Angela Estwick said she was fully prepared to give the annual St Patrick’s Lecture on Tuesday but was not given the opportunity to do so.
Estwick, who is the director of policy and planning in the Office of the Premier said she received a call from Deputy Governor Lyndell Simpson a few hours before the lecture stating she had received a complaint that her presentation would be addressing government policy.
St. Patrick’s Day Celebrations in Montserrat: Cultural Development or Cultural Irresponsibility was the topic of the lecture, organised by the University of the West Indies Open Campus.
Estwick said contrary to other news reports and other public discussions, she had not been ill or too busy to make the presentation.
The DG, she said was concerned that given Estwick’s official designation her lecture would contravene General Orders which frowns on civil servants speaking out against the government.
“I asked how was that determined given that no one knew the contents,” she told Discover Montserrat. “I offered that she or the Attorney General’s office vet the speech to appease the concerned and allow me to continue. However, the offer was not taken up.” Estwick then suggested a postponement to allow for vetting. The decision was made by the chairperson Gracelyn Cassell of the UWI Open Campus to call off the lecture. An interactive discussion was held instead.
Former premier Reuben T. Meade said “Intellectual and academic discourse cannot be vetted. This is a UWI lecture and the Resident Tutor cannot be told by any other authority that a citizen of Montserrat has been deprived of her constitutional right to free speech. Our unwillingness to fight for our rights is celebrated throughout this week called St. Patrick’s week. The Resident Tutor must not be petrified of the house slave because she has the backing of UWI. She must name the authority or be held responsible for the late cancellation.”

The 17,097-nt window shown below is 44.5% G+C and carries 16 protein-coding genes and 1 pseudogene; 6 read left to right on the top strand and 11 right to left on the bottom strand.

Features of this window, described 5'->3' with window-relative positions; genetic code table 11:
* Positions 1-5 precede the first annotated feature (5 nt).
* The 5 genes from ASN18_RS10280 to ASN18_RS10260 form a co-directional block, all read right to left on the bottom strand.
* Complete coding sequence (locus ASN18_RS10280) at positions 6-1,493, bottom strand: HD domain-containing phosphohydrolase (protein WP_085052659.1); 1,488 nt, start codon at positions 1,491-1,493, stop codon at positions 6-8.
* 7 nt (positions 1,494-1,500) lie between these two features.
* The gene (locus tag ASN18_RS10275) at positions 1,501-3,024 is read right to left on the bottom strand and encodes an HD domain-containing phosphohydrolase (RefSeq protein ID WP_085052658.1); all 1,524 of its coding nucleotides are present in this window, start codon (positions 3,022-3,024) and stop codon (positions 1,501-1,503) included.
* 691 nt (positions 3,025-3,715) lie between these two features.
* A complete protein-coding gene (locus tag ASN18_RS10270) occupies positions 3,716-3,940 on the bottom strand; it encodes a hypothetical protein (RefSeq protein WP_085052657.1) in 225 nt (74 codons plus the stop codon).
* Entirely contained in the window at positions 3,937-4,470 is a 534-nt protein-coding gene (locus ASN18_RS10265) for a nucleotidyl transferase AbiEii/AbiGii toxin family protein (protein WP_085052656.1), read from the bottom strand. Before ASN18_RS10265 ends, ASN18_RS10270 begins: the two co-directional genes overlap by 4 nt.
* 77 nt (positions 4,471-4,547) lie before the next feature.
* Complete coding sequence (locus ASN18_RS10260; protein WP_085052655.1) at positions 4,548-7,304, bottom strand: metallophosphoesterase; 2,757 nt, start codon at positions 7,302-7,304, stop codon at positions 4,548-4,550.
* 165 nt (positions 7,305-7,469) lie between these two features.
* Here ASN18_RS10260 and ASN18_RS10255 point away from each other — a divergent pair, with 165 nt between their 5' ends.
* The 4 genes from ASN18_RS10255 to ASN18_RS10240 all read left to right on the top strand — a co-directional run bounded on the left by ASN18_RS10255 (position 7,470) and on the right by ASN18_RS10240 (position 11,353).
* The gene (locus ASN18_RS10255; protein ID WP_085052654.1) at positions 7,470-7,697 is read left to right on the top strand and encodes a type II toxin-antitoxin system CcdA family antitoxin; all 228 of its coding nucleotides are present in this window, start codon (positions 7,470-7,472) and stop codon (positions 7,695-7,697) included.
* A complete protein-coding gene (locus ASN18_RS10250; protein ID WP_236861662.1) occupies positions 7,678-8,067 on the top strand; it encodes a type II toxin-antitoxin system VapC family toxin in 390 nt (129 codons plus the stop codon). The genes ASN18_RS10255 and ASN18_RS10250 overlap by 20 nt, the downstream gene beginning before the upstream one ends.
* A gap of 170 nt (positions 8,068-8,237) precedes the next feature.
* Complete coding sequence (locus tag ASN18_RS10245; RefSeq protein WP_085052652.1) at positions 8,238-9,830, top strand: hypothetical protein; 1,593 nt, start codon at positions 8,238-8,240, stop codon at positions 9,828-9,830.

Members of the public who were in attendance and others who were waiting to view via live stream said the cancellation of the lecture based on government interference was blatant censorship and felt like a modern day 1768 betrayal.
Montserrat celebrates St Patrick’s Day not primarily to honour its Irish heritage but to remember the nine slaves killed after a failed uprising on March 17, 1768. It is believed that a fellow slave chose to sell out the group who planned to fight for their freedom while the slave owners were celebrating.
Estwick was later advised by the Governor that according to the revised General Orders there was a requirement that the Governor vet any presentations to ensure they did not speak counter to government policy.
New member of the Opposition Dr Samuel Joseph said “Freedom of expression and association is a sacrosanct principal of democracy. We have to review the antiquated system that discourages civil servants from active political participation. It’s ridiculous, and the British changed their system ages ago. Why are we clinging on to a colonial relic?”